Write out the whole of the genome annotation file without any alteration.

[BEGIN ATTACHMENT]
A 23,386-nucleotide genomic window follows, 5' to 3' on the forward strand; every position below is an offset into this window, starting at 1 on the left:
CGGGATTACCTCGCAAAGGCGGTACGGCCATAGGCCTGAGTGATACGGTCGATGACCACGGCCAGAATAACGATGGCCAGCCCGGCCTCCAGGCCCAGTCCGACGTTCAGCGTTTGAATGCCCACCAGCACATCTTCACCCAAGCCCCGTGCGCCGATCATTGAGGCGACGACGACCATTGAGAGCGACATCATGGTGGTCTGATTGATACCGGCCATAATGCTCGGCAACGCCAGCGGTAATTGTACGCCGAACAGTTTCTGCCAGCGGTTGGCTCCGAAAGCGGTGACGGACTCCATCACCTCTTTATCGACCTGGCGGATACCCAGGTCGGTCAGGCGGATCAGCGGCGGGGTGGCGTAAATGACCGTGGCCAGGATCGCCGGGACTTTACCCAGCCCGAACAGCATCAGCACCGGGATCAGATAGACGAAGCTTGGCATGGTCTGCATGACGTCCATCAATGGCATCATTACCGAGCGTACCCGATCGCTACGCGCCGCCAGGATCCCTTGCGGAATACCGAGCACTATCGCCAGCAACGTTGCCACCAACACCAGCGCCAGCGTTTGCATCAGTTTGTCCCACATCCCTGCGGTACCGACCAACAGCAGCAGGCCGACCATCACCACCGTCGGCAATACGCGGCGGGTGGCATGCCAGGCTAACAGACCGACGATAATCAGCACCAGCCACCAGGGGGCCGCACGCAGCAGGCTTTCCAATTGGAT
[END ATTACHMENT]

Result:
A 23,386-nucleotide genomic window follows, 5' to 3' on the forward strand; every position below is an offset into this window, starting at 1 on the left:
CGGGATTACCTCGCAAAGGCGGTACGGCCATAGGCCTGAGTGATACGGTCGATGACCACGGCCAGAATAACGATGGCCAGCCCGGCCTCCAGGCCCAGTCCGACGTTCAGCGTTTGAATGCCCACCAGCACATCTTCACCCAAGCCCCGTGCGCCGATCATTGAGGCGACGACGACCATTGAGAGCGACATCATGGTGGTCTGATTGATACCGGCCATAATGCTCGGCAACGCCAGCGGTAATTGTACGCCGAACAGTTTCTGCCAGCGGTTGGCTCCGAAAGCGGTGACGGACTCCATCACCTCTTTATCGACCTGGCGGATACCCAGGTCGGTCAGGCGGATCAGCGGCGGGGTGGCGTAAATGACCGTGGCCAGGATCGCCGGGACTTTACCCAGCCCGAACAGCATCAGCACCGGGATCAGATAGACGAAGCTTGGCATGGTCTGCATGACGTCCATCAATGGCATCATTACCGAGCGTACCCGATCGCTACGCGCCGCCAGGATCCCTTGCGGAATACCGAGCACTATCGCCAGCAACGTTGCCACCAACACCAGCGCCAGCGTTTGCATCAGTTTGTCCCACATCCCTGCGGTACCGACCAACAGCAGCAGGCCGACCATCACCACCGTCGGCAATACGCGGCGGGTGGCATGCCAGGCTAACAGACCGACGATAATCAGCACCAGCCACCAGGGGGCCGCACGCAGCAGGCTTTCCAATTGGAT